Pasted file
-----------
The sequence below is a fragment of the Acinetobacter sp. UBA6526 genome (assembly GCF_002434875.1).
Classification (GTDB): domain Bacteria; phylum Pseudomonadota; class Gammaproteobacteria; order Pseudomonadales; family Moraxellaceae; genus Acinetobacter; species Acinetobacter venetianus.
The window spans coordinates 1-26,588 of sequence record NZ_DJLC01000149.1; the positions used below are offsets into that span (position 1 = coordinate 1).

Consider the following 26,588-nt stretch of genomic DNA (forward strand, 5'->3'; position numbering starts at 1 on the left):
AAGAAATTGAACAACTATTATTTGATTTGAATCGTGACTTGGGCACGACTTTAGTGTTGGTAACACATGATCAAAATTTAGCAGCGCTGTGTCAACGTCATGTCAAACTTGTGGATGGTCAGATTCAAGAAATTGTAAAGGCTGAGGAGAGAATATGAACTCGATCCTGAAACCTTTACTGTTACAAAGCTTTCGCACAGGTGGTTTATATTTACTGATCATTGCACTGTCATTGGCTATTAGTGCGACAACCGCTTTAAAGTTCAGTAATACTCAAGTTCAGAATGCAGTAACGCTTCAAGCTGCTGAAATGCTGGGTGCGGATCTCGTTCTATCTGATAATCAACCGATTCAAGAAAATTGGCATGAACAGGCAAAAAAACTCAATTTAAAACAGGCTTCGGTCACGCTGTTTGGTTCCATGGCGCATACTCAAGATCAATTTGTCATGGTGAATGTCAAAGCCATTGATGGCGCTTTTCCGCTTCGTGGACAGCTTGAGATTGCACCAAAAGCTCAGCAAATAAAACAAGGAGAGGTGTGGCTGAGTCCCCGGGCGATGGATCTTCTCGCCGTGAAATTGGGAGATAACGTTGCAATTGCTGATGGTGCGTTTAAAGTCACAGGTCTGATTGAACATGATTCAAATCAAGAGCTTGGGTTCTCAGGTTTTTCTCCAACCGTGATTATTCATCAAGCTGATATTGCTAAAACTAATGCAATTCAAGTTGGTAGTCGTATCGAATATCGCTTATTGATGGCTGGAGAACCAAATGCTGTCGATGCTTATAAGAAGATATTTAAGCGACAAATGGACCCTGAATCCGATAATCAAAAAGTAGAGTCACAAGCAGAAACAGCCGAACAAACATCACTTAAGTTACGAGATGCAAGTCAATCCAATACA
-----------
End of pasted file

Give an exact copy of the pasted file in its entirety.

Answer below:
The sequence below is a fragment of the Acinetobacter sp. UBA6526 genome (assembly GCF_002434875.1).
Classification (GTDB): domain Bacteria; phylum Pseudomonadota; class Gammaproteobacteria; order Pseudomonadales; family Moraxellaceae; genus Acinetobacter; species Acinetobacter venetianus.
The window spans coordinates 1-26,588 of sequence record NZ_DJLC01000149.1; the positions used below are offsets into that span (position 1 = coordinate 1).

Consider the following 26,588-nt stretch of genomic DNA (forward strand, 5'->3'; position numbering starts at 1 on the left):
AAGAAATTGAACAACTATTATTTGATTTGAATCGTGACTTGGGCACGACTTTAGTGTTGGTAACACATGATCAAAATTTAGCAGCGCTGTGTCAACGTCATGTCAAACTTGTGGATGGTCAGATTCAAGAAATTGTAAAGGCTGAGGAGAGAATATGAACTCGATCCTGAAACCTTTACTGTTACAAAGCTTTCGCACAGGTGGTTTATATTTACTGATCATTGCACTGTCATTGGCTATTAGTGCGACAACCGCTTTAAAGTTCAGTAATACTCAAGTTCAGAATGCAGTAACGCTTCAAGCTGCTGAAATGCTGGGTGCGGATCTCGTTCTATCTGATAATCAACCGATTCAAGAAAATTGGCATGAACAGGCAAAAAAACTCAATTTAAAACAGGCTTCGGTCACGCTGTTTGGTTCCATGGCGCATACTCAAGATCAATTTGTCATGGTGAATGTCAAAGCCATTGATGGCGCTTTTCCGCTTCGTGGACAGCTTGAGATTGCACCAAAAGCTCAGCAAATAAAACAAGGAGAGGTGTGGCTGAGTCCCCGGGCGATGGATCTTCTCGCCGTGAAATTGGGAGATAACGTTGCAATTGCTGATGGTGCGTTTAAAGTCACAGGTCTGATTGAACATGATTCAAATCAAGAGCTTGGGTTCTCAGGTTTTTCTCCAACCGTGATTATTCATCAAGCTGATATTGCTAAAACTAATGCAATTCAAGTTGGTAGTCGTATCGAATATCGCTTATTGATGGCTGGAGAACCAAATGCTGTCGATGCTTATAAGAAGATATTTAAGCGACAAATGGACCCTGAATCCGATAATCAAAAAGTAGAGTCACAAGCAGAAACAGCCGAACAAACATCACTTAAGTTACGAGATGCAAGTCAATCCAATACA